Bharat Forge Ltd’s (BFL’s) March quarter earnings allayed investor concerns that its reliance on overseas markets would affect performance adversely. Exports, which comprise nearly half of total stand-alone sales, grew 27.7%—several notches higher than the domestic market, which grew 13.8% from a year ago. On the whole, net sales for the quarter grew 18.9% to Rs 977.1 crore from a year ago, albeit only a tad above the immediate preceding quarter.
Much of the export growth came from the US, where commercial vehicle volume grew a strong 50%, as an ageing fleet was due to be replaced. What’s more, the outlook seems strong for 2012, as the present volume is still 30% below the peak recorded in 2006. On the other hand, although European commercial vehicle sales increased by around 10% in 2011, it is expected to remain soft through the current year.
Baba Kalyani, chairman and MD of Bharat Forge
Further, conscious efforts to diversify into non-auto segments such as marine, rail, and oil and gas have paid off, as it accounts for one-third of revenue and minimizes reliance on the auto segment.
The strong volume helped the company offset costs, which rose in absolute terms. As a percentage of sales, manufacturing expenses rose about 100 basis points (bps) from a year ago. A basis point is one-hundredth of a percentage point. But there was a similar decrease in raw material costs. BFL’s stand-alone performance recorded an operating margin of around 25.6%, which was nearly 150 bps higher than a year ago. Operating profit, therefore, rose around 26% to Rs 251 crore for the quarter.
However, not all is well with its overseas subsidiaries. March quarter sales grew just 2% from a year ago, even as operations posted a slim operating margin of around 5.6%. According to the management, a 10% drop in commercial vehicle offtake in Chinese markets led to lower capacity utilization of the units there, which in turn affected the performance of its international operations.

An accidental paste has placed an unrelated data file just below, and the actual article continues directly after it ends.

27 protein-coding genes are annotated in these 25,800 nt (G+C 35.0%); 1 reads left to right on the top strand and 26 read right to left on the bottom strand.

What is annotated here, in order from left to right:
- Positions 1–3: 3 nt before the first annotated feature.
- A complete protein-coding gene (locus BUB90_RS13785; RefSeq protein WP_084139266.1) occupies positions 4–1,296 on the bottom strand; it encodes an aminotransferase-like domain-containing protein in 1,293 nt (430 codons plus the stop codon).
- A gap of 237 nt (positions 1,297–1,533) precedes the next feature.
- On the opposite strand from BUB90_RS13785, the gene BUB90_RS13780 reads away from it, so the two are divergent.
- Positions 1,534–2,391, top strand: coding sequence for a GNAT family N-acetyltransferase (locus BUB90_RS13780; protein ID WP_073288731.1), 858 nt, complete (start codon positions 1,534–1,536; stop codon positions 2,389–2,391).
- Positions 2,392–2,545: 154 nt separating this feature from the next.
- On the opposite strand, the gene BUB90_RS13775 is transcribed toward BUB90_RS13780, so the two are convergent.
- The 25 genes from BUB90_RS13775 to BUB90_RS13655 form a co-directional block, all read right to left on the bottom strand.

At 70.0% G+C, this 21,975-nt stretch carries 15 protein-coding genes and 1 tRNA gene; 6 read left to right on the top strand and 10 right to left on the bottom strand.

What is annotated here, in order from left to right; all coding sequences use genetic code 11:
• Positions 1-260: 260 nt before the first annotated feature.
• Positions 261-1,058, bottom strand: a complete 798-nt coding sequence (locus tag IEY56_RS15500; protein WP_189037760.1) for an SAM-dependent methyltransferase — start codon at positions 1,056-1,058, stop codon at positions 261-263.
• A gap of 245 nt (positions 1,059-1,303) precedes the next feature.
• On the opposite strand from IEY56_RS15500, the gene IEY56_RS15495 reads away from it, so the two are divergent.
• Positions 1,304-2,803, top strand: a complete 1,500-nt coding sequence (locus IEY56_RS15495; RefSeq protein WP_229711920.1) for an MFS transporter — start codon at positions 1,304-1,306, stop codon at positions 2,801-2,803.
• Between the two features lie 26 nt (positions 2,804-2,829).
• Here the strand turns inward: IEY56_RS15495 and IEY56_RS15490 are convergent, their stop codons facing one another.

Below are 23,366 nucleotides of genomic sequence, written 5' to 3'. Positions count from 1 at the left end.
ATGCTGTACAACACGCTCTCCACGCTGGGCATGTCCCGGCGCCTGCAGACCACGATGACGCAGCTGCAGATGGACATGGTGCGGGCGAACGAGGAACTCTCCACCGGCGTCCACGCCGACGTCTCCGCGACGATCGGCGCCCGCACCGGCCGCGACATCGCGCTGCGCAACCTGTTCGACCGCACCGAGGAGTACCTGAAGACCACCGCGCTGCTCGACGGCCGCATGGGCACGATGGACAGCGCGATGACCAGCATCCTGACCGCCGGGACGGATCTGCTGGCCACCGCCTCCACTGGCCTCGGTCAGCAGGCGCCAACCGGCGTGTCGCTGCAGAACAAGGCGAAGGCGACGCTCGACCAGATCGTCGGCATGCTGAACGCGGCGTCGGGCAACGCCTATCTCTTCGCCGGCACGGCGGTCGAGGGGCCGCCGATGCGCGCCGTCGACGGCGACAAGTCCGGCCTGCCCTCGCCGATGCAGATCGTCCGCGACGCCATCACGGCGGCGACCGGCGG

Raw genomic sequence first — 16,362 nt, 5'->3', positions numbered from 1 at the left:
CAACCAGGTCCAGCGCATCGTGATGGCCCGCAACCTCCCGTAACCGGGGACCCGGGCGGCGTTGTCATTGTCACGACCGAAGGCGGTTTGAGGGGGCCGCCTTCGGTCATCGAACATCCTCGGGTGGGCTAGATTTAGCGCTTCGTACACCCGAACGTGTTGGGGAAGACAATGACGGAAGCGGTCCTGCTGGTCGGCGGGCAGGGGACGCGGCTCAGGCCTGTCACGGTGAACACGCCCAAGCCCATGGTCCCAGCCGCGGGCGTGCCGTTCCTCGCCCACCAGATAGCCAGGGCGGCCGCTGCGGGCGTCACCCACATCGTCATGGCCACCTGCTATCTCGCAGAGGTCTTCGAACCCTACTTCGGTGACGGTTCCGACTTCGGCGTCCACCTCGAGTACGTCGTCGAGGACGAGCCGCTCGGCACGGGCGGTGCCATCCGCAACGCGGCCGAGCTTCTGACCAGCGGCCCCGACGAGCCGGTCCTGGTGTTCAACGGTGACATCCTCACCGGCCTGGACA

During the quarter, the company charged Rs 70.5 crore (exceptional items) towards impairment of investments in US operations (acquisition was made in 2005). Adjusting for this, net profit for the quarter rose around 25% to Rs 125.6 crore. The full-year net profit at Rs 420.2 crore came largely from stand-alone operations, well-entrenched in auto and non-auto segments.
Naturally, turbulence in the Indian economy in the last two quarters could moderate earnings momentum going forward. The management view of stress in Europe and China implies no near-term respite in overseas operations.
The BFL stock, which trades at around Rs 318, has outperformed the BSE Sensex, as the firm’s growth rates have outperformed the industry average. Besides, the company has a strong balance sheet with a low gearing of 0.8 at the consolidated level and an interest cover (profit/interest) ratio of 6.5. Yet, the stock’s range-bound price over the last three months reflects the concerns for the business over the near term.
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